There came the brides - all 250 of them. And if some didn't look ecstatic at the prospect of starting married life, it may be because many of the couples who tied the knot in New York's Manhattan Center yesterday had only just met.
"I feel good," said Aissatou Fofana, 41, the corners of her lips quivering as she flashed a nervous smile.
A native of South Brunswick, N.J., Fofana wed Sheku Kabbah, the brother of Sierra Leone President Ahmed Tejan Kabbah, with whom she has been acquainted for five years.
But the fact they knew each other was not the only thing that set them apart from other pairs mass-married by the Rev. Sun Myung Moon, founder of the Unification Church.
"She's a Pentecostal Christian and I'm Muslim," Kabbah said matter-of-factly.
According to the Rev. Phillip Schanker, one of the event organizers, Fofana and Kabbah's union is "a statement of reconciliation and hope" that couldn't be more appropriate on the week America marked the first anniversary of the Sept. 11 terrorist attacks.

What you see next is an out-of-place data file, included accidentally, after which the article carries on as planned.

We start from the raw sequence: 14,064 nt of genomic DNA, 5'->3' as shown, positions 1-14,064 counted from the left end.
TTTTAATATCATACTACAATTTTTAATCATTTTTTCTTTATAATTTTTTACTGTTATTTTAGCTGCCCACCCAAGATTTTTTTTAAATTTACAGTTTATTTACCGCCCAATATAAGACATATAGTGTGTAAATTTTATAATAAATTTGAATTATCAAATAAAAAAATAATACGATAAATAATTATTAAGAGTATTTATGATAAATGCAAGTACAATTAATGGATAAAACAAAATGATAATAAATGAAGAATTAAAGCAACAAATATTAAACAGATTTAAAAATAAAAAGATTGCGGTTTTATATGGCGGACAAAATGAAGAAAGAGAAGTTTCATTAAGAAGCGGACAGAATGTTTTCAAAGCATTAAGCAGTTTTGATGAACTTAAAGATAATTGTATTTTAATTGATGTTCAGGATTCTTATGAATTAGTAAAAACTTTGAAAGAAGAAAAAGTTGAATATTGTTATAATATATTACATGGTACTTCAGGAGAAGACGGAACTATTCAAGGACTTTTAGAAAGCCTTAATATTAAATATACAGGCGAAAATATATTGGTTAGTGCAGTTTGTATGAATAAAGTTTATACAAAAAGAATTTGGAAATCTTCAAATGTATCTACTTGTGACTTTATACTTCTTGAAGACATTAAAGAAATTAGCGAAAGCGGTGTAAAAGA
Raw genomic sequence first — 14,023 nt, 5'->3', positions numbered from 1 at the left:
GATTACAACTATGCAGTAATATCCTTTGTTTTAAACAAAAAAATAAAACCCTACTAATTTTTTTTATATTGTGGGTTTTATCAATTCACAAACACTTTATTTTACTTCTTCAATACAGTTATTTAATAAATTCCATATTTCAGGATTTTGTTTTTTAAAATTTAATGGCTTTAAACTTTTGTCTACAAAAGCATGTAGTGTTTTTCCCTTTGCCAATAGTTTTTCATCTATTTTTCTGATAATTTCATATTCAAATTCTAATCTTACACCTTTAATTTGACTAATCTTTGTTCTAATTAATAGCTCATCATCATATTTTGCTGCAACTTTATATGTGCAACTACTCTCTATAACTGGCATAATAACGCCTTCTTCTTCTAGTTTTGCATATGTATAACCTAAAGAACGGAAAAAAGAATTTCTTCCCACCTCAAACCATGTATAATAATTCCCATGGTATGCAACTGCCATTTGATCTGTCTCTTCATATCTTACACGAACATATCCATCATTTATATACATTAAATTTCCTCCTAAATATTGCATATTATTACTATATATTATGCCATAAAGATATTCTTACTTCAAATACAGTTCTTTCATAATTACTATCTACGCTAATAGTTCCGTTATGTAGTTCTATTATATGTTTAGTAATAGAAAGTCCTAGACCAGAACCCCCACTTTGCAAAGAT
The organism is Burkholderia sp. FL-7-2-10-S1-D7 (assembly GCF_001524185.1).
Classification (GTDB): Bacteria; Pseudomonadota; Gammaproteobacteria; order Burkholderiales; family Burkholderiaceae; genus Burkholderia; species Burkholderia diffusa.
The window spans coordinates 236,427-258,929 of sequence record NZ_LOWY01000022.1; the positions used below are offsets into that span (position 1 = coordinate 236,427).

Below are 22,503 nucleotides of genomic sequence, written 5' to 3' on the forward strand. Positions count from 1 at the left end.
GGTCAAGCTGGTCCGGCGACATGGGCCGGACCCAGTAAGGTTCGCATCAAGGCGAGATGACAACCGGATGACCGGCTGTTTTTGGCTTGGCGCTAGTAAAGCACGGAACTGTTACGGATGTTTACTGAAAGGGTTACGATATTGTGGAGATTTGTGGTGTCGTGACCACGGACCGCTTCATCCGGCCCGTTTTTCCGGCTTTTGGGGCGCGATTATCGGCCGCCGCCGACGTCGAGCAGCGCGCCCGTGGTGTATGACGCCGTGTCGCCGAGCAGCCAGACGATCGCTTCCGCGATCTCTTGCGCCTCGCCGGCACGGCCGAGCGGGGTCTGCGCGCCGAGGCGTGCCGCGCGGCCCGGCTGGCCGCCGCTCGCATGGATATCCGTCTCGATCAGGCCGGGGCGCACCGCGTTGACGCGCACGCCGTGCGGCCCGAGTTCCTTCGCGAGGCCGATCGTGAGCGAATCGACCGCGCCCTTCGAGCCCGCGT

"This is an affirmation that we're one family," said Schanker, whose marriage to a South Korean farmer was arranged 30 years ago by Moon. "These are people who are willing to experience love beyond barriers."
The ceremony in New York was broadcast live over the Internet to locations in Los Angeles, Chicago, Detroit and 145 countries, where couples gathered to be married by Moon.
The two-hour wedding started with a recitation of prayers by a rabbi, an imam, a Christian pastor and an American Indian. Wearing a dark blue suit with a pink carnation pinned to the lapel, Moon then recited wedding vows in Korean while the English translation appeared on a giant screen.
"Do you promise God that you will be faithful to your wife?" he asked.
Staring at his wife to be, Kabbah shouted, joining the other grooms: "We do."